Founded by husband and wife team, Steven and Nicole Hambleton, from Cairns in QLD, Konveen is a tech startup that’s committed to transformational change in enterprise.
Collaboration is a huge industry, with chat and IM some of the biggest players – however we also know that one of the highest costs to businesses are meetings. Konveen aims to address this space by providing structure, consistency and accountability through a simple web based tool. Though a regional startup, Konveen has global aspirations, and so far there has been no shortage of interest from big brands in the major cities of Australia their since beta launch.
Can you tell us a little bit about your idea and what made you decide to take the plunge and make it happen?
Konveen was born out of the frustration of non-compliant, non-transparent, and inconsistent meetings that seem to plague a professional working day. It turns out that $37b is lost by businesses globally every year through unproductive meetings, and even with a large array of tools, self help books and systems, meetings are still costing millions and wasting productive hours.
We want to bring structure, consistency and accountability to the meeting so that professionals can achieve better outcomes, save money, save time and meet their compliance requirements. The initial benefit is to save the average enterprise customer millions a year in lost productivity, the secondary benefit is to create a more transparent and accountable process that allows a consistent method of collecting, storing and distributing valuable data from meetings.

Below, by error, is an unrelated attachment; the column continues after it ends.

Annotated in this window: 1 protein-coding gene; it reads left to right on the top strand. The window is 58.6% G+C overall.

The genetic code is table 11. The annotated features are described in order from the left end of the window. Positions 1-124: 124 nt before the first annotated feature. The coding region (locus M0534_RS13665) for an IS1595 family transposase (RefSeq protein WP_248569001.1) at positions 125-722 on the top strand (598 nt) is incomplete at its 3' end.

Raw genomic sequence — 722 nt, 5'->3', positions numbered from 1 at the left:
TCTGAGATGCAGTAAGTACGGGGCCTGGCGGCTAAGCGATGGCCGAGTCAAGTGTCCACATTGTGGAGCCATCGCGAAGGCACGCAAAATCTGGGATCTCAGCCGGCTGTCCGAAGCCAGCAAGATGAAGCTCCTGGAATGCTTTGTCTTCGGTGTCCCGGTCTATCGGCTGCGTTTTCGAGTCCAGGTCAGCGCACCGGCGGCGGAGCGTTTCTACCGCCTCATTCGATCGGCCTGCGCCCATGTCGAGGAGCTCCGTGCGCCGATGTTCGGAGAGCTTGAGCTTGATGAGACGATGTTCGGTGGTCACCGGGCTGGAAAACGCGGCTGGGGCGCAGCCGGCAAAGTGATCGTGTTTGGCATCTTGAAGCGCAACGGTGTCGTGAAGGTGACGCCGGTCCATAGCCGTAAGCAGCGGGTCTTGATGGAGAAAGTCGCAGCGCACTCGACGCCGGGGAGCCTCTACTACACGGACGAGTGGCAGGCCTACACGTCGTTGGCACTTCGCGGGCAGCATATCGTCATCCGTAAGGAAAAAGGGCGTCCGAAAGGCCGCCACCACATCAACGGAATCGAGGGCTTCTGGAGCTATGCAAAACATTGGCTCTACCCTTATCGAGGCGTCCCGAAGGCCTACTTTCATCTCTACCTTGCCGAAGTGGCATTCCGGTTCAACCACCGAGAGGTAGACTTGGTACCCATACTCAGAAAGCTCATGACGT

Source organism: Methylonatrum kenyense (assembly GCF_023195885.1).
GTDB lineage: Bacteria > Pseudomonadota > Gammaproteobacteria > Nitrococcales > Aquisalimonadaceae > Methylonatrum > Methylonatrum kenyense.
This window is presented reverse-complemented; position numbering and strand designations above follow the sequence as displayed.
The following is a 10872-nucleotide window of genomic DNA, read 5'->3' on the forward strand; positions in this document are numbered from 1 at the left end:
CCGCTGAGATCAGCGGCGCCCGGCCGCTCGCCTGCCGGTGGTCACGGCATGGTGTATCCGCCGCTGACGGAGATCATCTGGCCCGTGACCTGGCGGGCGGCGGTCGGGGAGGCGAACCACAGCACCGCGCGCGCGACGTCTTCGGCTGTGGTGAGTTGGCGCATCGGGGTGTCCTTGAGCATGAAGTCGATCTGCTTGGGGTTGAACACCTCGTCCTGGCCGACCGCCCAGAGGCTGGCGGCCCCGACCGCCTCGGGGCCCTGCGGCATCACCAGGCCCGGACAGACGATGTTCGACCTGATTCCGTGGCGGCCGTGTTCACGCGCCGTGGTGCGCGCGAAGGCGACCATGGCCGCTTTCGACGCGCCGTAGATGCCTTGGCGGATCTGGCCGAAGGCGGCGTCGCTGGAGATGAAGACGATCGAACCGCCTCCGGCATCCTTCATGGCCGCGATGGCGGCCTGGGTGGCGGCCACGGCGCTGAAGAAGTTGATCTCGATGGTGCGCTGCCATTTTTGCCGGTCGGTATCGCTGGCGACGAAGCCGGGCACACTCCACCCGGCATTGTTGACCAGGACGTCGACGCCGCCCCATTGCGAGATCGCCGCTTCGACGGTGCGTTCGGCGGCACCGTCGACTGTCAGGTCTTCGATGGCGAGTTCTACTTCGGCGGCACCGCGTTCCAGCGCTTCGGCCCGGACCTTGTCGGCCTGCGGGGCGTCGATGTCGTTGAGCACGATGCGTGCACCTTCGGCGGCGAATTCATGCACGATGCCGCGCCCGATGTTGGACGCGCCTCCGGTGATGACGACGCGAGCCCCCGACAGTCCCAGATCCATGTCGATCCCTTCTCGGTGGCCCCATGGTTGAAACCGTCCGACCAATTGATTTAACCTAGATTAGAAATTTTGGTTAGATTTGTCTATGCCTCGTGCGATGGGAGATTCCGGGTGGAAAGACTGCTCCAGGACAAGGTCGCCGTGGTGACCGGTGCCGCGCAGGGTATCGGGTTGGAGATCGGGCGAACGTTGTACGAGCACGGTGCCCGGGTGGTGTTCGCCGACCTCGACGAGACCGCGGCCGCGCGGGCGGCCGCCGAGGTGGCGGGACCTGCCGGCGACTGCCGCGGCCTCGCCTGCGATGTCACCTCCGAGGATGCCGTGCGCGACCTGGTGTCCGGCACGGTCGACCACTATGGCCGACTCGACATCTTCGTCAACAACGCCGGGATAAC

Can you please explain your business model?
Konveen is a per-user subscription model. A user is someone who organises a meeting; participants to that meeting are free. Enterprise level plans will include additional features such as team accounts and dashboard analytics.
What are you working on right now and what are you most excited about in the next three months?
At the moment we are refining the core product and ensuring that the existing features are solid, the UX is logical and simple and that the experience people are having is friction free. We are showcasing the product to Enterprises in the next few months and discussing additional features such as analytics, and how this can help to better manage and quality control their meetings internally to see real cost savings.
How do you make ideas happen?
Every idea or concept we have goes through a process – does it fit the roadmap, will it provide value, will it support the existing users and their needs? We get a lot of feature requests and come up with a lot of ideas daily, but we ensure we know where we want the product to go, what it’s value is to users is, and how we can deliver that value. So we stay focused on those values, while still taking on board user feedback.
What does your typical day look like?
We check our emails and line up sales calls and demos. We then manage our social media strategy and content marketing strategy to align ourselves with our values. There are a lot of customer touchpoints at this stage as it’s less of a self service product and more of a sales oriented product. For us it’s about talking to customers, learning how they work and then rolling that back into our product and direction.